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Interpreting philosophy, developing a methodology for research

Updated: Feb 22

This series of blogs bring to knowledge paper 1 on interpreting philosophy, developing a methodology for research.

Paper 1

Harris, D.A. (2017) Doing research drawing on the philosophy of existential hermeneutic phenomenology. Palliative and Supportive Care 15, 267–269.

At the time of writing this reflective paper, there were limited reflections published on how to implement the philosophy of existential hermeneutic phenomenology as a methodology for research. Paper 1 provides a nuanced account of interpreting the two philosophical positions of existential phenomenology (Heidegger, 1927/1962) and philosophical hermeneutics (Gadamer, 1975), and applying these in a research methodology. As a researcher, I do not deny that my presuppositions will have affected the choices I have made. Another researcher approaching the study of the phenomenon of existence would also have their historical-cultural situatedness and would interpret these philosophical ideas in their own way.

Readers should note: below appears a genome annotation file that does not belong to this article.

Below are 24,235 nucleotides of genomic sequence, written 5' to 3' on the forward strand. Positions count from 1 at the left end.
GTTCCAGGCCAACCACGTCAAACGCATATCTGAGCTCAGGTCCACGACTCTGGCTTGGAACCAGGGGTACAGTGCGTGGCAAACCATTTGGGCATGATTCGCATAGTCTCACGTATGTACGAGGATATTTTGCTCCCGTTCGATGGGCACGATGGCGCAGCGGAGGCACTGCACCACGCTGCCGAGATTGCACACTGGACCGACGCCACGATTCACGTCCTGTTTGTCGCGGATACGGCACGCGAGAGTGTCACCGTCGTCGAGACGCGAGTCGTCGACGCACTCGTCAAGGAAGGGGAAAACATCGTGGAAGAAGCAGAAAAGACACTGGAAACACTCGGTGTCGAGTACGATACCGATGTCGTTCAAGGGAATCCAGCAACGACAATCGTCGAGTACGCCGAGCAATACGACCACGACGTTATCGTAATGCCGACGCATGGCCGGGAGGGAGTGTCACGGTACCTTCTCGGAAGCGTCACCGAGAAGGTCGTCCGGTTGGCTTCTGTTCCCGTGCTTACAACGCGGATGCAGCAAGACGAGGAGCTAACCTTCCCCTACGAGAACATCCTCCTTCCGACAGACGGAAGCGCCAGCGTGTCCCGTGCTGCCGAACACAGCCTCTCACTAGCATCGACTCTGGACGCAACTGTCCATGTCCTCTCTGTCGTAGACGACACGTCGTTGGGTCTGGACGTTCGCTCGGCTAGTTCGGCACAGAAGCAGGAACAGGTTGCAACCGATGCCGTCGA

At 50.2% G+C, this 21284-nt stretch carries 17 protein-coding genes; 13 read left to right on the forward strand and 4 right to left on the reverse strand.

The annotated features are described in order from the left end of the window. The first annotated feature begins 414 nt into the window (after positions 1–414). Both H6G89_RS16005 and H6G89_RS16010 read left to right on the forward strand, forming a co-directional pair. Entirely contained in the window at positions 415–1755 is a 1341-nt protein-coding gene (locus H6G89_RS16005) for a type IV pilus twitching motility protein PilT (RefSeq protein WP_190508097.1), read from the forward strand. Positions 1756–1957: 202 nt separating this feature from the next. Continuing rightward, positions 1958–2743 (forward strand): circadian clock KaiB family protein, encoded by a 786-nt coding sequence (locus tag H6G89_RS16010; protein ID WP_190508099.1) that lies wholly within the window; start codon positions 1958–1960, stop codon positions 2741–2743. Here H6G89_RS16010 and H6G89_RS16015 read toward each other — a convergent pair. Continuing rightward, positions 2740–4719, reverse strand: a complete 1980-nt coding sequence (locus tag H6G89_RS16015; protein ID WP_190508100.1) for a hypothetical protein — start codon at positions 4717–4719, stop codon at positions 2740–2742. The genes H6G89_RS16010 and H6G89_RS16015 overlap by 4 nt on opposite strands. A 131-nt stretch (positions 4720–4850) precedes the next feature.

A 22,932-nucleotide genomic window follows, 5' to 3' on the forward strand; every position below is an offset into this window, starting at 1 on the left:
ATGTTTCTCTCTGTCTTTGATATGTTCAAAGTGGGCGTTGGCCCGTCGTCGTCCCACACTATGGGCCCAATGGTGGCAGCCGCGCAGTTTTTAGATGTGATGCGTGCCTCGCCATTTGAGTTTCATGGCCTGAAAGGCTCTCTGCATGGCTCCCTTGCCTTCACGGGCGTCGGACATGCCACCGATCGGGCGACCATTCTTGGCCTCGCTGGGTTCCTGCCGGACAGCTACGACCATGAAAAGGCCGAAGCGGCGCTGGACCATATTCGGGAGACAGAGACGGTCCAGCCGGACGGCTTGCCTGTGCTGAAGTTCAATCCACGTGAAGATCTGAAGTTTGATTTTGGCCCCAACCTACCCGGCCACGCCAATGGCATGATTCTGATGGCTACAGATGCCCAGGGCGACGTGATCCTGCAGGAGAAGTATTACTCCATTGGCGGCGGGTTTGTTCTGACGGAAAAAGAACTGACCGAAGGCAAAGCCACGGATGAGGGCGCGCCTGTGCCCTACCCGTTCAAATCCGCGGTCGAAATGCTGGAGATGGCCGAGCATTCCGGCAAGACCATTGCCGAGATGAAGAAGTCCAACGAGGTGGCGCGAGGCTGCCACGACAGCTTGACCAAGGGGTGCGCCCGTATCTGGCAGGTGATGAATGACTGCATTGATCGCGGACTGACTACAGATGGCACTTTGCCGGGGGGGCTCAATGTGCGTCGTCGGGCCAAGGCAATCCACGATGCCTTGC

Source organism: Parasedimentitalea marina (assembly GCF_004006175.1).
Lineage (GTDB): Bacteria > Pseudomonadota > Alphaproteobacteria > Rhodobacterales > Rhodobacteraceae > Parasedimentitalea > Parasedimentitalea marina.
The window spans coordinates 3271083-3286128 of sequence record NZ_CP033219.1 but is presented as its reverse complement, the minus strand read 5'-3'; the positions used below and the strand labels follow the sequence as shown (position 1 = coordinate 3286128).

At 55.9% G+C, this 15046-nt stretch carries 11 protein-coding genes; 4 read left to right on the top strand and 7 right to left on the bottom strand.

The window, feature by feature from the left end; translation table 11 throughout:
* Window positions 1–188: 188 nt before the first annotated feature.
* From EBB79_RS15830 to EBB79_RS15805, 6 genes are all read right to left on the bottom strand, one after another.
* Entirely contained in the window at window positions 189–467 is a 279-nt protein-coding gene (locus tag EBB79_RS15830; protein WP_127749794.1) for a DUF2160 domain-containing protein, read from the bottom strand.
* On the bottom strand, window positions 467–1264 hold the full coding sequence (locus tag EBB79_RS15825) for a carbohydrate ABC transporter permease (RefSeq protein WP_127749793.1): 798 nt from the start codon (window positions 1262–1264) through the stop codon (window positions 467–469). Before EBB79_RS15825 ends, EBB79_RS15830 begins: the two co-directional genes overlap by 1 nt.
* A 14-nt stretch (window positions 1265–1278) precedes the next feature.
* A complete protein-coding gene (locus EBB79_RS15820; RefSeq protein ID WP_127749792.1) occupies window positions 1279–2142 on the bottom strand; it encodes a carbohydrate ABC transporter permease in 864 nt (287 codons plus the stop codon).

This paper has received a degree of interest. I am in no doubt that researchers will use different aspects of my methodology because there are particular gaps in these areas:

1. Bringing presuppositions to consciousness before recruiting and meeting the participants, and during interpretation;

2. Choice of the data collection method;

3. Whole stories transcribed so that others can understand (interpret) them;

4. Use of a philosophical framework to analyse the text that focusses on the part